Thirty-six month outcome data from a trial of counselling with chronically depressed patients in a general practice setting


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Abstract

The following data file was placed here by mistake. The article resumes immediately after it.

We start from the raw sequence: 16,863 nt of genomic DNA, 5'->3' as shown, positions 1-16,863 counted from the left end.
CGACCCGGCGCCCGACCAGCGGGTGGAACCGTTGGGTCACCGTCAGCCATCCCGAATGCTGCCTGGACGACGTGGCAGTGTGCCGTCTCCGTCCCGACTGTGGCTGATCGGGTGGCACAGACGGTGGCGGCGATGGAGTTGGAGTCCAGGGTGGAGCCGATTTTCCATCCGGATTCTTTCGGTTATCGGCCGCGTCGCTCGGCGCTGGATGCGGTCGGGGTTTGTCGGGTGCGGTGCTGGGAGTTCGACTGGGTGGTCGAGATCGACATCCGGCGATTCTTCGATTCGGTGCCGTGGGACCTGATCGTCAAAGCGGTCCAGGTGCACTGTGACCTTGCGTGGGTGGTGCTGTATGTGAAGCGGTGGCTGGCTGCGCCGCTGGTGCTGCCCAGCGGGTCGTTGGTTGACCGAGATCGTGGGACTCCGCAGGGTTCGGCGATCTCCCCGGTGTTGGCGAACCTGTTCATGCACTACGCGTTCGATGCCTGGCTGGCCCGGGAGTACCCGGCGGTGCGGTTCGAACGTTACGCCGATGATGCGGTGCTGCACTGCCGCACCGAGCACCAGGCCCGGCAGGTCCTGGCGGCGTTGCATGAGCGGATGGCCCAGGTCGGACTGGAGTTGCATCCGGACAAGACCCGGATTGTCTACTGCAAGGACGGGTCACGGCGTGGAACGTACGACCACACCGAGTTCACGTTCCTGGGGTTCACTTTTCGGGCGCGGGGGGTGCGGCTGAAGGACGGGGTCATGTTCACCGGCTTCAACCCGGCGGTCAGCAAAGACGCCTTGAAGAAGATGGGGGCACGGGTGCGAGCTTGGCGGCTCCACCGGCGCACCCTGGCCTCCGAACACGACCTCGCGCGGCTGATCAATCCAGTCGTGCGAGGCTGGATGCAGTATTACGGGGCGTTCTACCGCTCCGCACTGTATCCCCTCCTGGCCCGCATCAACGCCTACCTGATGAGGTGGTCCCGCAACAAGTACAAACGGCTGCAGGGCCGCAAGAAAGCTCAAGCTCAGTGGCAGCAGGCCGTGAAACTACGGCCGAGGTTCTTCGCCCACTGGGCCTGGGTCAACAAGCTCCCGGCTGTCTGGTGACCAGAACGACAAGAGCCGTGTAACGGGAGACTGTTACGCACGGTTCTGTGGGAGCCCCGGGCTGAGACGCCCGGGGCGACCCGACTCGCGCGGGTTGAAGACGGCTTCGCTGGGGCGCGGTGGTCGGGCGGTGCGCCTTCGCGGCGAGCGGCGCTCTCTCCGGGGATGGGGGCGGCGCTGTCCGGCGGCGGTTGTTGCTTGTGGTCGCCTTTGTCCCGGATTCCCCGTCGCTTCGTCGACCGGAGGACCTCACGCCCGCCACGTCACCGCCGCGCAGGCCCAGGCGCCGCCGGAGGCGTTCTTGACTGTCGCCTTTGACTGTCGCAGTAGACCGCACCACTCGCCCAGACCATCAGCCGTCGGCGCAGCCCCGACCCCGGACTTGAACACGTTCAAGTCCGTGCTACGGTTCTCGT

Counsellors have been employed in general practice with little evidence of effectiveness in this setting. This randomized controlled trial examined long-term effectiveness of short-term counselling in general practice for patients with chronic depression, either alone or combined with anxiety. Participants were 181 patients recruited from nine general practitioners’ (GP) practices in Derbyshire by screening consecutive attenders using the Beck Depression Inventory. Both the experimental and control group received routine GP treatment but the experimental group were also referred to the practice counsellor. Depression and social adjustment were measured at baseline, 6, 12, and 36 months. There was an overall significant improvement in the actual scores over time, but there were no significant differences between the two groups on any of the measures at either 6, 12, or 36 months. Although fewer experimental group patients were still ‘cases’ on the BDI than controls at 6 and 12 months, this difference disappeared at 36 months. There was no evidence to demonstrate a long-term effect of improved outcomes in those referred to counselling.

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